We retrospectively analyzed a series of metastatic breast cancer patients to identify factors that could potentially improve the prognostic valuation and clinical decision-making at the end of life. Worse Eastern Cooperative Oncology Group performance status and liver function impairment were associated with a greater risk of death within 1 month. Age < 70 years, luminal B-like disease, and number of previous treatment lines were associated with receiving chemotherapy in a subset of patients.Background:
In metastatic breast cancer (MBC) patients, the identification of factors helping clinicians in the choice between active therapy versus best supportive care is needed clinically. The aim of the present study was to identify the clinicopathologic factors that could improve the prognostic valuation of MBC patients and clinical decision-making at the end of life.Patients and Methods:
The present study analyzed data from a retrospective series of 522 MBC patients treated at the oncology department (University Hospital of Udine) from January 2004 to June 2014. The association between clinicopathologic features and death within 30 or 90 days since last-line treatment prescription was explored. Differences between lightly (≤ 3 lines) and heavily (> 3 lines) pretreated patients and the factors affecting treatment choice were investigated.Results:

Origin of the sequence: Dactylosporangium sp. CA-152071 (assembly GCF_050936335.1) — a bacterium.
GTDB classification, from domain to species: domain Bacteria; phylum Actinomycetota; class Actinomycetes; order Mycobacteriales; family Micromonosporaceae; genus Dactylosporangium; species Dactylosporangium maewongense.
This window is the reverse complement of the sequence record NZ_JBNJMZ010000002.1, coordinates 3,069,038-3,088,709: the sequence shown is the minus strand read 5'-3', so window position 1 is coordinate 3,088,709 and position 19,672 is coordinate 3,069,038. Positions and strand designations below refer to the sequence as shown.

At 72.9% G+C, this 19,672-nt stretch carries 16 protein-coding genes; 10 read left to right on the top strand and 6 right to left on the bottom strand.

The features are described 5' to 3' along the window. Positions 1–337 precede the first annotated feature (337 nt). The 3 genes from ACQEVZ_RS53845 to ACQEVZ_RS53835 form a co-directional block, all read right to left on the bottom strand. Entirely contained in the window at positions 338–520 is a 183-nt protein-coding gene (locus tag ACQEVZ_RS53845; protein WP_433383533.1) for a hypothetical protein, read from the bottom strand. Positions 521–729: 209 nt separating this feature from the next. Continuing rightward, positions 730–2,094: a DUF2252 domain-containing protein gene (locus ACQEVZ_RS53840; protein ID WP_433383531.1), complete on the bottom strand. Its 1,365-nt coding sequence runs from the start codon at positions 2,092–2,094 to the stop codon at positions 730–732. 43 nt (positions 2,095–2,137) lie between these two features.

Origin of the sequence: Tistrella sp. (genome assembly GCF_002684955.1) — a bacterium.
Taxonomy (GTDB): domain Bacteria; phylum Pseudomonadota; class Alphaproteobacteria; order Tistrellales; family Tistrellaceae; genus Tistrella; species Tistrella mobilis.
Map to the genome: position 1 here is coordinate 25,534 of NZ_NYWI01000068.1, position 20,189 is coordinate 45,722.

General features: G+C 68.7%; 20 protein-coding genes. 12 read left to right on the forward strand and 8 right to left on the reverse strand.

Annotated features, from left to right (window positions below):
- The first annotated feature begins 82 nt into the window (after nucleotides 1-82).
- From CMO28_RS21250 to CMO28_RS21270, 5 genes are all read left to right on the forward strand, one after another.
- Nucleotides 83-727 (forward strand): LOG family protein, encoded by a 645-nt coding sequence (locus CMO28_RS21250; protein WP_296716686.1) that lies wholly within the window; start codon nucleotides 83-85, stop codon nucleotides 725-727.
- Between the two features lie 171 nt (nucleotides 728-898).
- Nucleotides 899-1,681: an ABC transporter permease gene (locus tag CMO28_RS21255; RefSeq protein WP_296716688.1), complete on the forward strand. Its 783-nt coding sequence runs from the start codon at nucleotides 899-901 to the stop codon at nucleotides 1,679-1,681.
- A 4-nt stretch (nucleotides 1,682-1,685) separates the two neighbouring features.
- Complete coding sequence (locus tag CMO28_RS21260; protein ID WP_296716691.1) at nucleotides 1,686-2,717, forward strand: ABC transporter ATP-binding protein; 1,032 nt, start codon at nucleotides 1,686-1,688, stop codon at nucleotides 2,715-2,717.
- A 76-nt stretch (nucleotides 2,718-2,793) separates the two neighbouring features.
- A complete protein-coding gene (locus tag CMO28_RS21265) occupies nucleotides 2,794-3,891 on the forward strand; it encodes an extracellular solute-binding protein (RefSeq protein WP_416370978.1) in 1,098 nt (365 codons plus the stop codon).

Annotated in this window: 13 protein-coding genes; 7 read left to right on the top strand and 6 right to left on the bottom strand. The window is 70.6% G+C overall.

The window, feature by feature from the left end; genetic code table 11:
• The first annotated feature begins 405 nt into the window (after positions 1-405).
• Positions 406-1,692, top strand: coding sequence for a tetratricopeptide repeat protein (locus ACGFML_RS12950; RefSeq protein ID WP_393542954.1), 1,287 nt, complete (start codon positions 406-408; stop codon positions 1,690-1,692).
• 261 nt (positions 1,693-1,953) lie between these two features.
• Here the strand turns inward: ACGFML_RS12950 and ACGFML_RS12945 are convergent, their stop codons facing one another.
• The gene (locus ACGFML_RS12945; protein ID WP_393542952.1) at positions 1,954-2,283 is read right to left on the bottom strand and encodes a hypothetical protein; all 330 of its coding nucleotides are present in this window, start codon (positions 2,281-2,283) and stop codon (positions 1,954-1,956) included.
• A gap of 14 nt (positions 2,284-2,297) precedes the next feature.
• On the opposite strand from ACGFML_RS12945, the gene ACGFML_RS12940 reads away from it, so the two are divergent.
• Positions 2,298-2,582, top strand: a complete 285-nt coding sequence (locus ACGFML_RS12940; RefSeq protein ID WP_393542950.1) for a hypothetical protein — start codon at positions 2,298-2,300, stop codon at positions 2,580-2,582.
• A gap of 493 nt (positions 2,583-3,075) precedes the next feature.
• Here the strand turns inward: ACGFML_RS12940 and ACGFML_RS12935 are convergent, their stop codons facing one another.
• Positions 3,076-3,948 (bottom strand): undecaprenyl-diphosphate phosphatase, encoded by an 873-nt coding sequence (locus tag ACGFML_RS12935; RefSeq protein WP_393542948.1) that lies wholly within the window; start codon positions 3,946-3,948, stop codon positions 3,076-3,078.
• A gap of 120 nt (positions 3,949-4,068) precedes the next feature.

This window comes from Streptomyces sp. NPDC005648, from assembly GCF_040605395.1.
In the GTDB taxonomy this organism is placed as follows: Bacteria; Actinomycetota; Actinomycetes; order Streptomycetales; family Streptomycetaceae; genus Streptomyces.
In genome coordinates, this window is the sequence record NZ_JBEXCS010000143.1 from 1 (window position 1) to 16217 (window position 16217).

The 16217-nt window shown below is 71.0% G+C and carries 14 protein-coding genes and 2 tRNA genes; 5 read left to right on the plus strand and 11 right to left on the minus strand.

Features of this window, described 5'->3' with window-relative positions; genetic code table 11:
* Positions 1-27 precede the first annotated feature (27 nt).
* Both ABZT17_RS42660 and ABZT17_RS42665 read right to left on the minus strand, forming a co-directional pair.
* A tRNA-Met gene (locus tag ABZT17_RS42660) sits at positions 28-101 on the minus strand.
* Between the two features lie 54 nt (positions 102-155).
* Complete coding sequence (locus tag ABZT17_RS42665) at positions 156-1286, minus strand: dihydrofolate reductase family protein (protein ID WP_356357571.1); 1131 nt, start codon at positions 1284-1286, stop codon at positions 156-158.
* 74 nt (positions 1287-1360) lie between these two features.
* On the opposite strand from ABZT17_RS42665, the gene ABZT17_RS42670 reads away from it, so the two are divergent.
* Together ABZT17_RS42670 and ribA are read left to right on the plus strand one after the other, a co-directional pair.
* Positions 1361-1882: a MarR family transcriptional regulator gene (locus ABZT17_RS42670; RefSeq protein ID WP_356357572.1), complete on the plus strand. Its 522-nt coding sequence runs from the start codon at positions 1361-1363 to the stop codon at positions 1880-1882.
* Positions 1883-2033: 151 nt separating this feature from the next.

The event “death” occurred in 410 patients. The median last-line survival was 100 days. The median number of therapeutic lines was 3. On multivariate analysis, worse Eastern Cooperative Oncology Group performance status was significantly associated with death within 90 and 30 days since last-line treatment prescription. Among the heavily pretreated patients, liver function impairment and evaluation by a breast cancer specialist were significantly associated with a greater and lower risk of death within 30 days, respectively. Among the lightly pretreated patients with luminal disease, age < 70 years, luminal B-like disease, and number of previous lines were associated with a greater chance of receiving chemotherapy.Conclusion:
In the present study, the Eastern Cooperative Oncology Group performance status was the most robust independent factor driving the last-line therapeutic choice for MBC patients. In addition, the molecular subtype and oncologist subspecialization also influenced the decision-making process.